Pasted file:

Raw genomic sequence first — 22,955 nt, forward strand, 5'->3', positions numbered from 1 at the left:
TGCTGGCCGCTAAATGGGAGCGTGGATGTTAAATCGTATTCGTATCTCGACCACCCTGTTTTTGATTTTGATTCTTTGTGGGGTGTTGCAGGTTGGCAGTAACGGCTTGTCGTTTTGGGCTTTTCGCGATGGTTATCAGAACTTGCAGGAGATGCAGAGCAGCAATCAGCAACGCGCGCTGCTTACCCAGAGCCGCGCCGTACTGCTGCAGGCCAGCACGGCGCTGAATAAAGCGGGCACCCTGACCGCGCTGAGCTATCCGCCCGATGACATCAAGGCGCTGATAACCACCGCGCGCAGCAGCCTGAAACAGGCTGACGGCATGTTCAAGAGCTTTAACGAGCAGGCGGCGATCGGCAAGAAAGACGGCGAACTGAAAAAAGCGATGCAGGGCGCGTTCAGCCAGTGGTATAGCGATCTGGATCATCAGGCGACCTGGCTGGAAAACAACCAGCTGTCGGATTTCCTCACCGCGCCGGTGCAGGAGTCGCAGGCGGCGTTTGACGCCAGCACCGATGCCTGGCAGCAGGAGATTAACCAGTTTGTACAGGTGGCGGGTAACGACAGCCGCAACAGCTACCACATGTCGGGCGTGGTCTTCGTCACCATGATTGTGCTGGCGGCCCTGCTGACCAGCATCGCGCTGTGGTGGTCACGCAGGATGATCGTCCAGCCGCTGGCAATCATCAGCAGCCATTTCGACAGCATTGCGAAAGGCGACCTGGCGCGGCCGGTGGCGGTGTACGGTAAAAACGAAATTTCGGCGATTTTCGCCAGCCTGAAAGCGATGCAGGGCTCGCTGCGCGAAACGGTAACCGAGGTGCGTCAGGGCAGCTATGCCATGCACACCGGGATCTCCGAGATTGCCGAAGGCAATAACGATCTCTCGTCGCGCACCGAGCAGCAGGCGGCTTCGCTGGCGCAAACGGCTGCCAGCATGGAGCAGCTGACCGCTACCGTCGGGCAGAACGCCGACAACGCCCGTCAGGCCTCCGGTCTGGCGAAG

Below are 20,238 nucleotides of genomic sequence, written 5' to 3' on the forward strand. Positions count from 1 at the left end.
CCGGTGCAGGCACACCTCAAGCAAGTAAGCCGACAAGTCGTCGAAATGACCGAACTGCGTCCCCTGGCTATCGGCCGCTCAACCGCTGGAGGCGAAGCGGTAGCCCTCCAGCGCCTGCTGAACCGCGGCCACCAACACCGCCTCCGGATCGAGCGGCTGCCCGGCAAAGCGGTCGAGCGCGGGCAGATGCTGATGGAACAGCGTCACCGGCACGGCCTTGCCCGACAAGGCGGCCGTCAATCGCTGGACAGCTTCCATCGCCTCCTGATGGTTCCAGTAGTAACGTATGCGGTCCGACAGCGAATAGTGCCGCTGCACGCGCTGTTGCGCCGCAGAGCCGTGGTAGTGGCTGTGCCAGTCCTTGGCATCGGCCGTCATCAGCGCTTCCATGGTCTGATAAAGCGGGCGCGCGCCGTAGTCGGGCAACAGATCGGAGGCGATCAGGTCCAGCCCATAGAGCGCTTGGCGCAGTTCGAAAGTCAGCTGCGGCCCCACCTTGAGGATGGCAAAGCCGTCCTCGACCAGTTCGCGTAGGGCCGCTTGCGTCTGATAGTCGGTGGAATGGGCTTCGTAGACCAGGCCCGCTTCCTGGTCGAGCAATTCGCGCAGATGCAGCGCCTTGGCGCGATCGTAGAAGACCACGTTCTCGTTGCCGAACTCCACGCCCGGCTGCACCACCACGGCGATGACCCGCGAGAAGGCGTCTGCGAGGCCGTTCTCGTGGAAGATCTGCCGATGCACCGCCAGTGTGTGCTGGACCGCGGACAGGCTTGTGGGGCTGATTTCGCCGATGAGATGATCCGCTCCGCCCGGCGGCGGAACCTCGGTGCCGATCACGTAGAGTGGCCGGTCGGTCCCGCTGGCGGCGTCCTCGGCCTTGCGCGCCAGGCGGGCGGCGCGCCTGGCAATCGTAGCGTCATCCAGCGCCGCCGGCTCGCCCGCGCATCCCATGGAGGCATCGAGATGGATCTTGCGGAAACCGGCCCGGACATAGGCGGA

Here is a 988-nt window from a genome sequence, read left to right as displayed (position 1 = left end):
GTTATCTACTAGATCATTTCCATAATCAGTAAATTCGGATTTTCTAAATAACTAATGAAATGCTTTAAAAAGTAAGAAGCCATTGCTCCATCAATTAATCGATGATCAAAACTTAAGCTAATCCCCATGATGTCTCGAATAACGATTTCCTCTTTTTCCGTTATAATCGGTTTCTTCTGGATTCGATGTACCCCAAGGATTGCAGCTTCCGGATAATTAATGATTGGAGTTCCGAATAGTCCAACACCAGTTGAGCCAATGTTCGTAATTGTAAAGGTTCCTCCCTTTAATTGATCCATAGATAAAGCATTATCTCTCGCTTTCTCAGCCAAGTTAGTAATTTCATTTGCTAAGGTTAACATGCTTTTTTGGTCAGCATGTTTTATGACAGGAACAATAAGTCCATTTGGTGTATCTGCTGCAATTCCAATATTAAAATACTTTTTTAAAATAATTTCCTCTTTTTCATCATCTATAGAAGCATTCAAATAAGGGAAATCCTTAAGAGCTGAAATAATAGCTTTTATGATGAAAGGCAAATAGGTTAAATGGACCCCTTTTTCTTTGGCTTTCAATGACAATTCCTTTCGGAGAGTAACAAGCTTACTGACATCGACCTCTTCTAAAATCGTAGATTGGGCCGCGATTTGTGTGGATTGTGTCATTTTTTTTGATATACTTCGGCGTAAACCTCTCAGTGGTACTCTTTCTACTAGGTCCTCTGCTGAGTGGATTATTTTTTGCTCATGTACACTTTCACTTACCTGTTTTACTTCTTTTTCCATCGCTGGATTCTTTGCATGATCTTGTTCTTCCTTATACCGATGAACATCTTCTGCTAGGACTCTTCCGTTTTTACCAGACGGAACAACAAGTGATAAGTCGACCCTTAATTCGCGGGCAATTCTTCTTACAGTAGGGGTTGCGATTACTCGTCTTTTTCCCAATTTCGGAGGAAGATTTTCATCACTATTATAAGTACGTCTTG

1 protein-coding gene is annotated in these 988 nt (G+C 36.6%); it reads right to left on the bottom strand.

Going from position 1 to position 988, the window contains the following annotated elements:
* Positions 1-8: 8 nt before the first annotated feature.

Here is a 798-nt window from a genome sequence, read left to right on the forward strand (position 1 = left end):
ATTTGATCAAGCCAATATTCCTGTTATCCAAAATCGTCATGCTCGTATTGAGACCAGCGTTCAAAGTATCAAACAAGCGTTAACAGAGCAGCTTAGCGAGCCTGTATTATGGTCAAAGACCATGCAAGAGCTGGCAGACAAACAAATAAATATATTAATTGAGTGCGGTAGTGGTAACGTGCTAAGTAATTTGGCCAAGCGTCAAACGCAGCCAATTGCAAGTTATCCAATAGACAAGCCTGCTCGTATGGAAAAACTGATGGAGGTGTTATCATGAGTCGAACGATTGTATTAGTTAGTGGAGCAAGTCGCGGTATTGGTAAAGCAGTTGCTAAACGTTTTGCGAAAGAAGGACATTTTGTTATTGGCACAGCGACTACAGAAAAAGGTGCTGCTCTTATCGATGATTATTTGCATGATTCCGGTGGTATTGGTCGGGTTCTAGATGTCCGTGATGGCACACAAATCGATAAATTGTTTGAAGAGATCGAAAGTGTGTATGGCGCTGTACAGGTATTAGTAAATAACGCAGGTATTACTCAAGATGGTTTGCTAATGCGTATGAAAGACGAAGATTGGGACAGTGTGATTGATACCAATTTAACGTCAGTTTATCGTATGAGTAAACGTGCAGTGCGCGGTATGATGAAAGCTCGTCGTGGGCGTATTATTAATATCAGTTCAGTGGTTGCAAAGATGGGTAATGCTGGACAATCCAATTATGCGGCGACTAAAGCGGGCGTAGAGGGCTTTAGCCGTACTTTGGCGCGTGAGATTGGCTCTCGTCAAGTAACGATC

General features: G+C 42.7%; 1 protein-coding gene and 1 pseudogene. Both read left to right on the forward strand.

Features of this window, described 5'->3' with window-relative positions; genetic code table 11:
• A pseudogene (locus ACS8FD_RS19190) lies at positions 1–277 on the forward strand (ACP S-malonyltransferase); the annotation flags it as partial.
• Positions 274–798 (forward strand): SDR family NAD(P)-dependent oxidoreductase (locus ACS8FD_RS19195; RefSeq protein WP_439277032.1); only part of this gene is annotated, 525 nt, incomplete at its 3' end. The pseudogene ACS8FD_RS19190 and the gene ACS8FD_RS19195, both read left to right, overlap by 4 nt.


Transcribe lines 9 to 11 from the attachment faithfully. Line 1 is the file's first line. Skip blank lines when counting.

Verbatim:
* Positions 1-8: 8 nt before the first annotated feature.

Here is a 798-nt window from a genome sequence, read left to right on the forward strand (position 1 = left end):
ATTTGATCAAGCCAATATTCCTGTTATCCAAAATCGTCATGCTCGTATTGAGACCAGCGTTCAAAGTATCAAACAAGCGTTAACAGAGCAGCTTAGCGAGCCTGTATTATGGTCAAAGACCATGCAAGAGCTGGCAGACAAACAAATAAATATATTAATTGAGTGCGGTAGTGGTAACGTGCTAAGTAATTTGGCCAAGCGTCAAACGCAGCCAATTGCAAGTTATCCAATAGACAAGCCTGCTCGTATGGAAAAACTGATGGAGGTGTTATCATGAGTCGAACGATTGTATTAGTTAGTGGAGCAAGTCGCGGTATTGGTAAAGCAGTTGCTAAACGTTTTGCGAAAGAAGGACATTTTGTTATTGGCACAGCGACTACAGAAAAAGGTGCTGCTCTTATCGATGATTATTTGCATGATTCCGGTGGTATTGGTCGGGTTCTAGATGTCCGTGATGGCACACAAATCGATAAATTGTTTGAAGAGATCGAAAGTGTGTATGGCGCTGTACAGGTATTAGTAAATAACGCAGGTATTACTCAAGATGGTTTGCTAATGCGTATGAAAGACGAAGATTGGGACAGTGTGATTGATACCAATTTAACGTCAGTTTATCGTATGAGTAAACGTGCAGTGCGCGGTATGATGAAAGCTCGTCGTGGGCGTATTATTAATATCAGTTCAGTGGTTGCAAAGATGGGTAATGCTGGACAATCCAATTATGCGGCGACTAAAGCGGGCGTAGAGGGCTTTAGCCGTACTTTGGCGCGTGAGATTGGCTCTCGTCAAGTAACGATC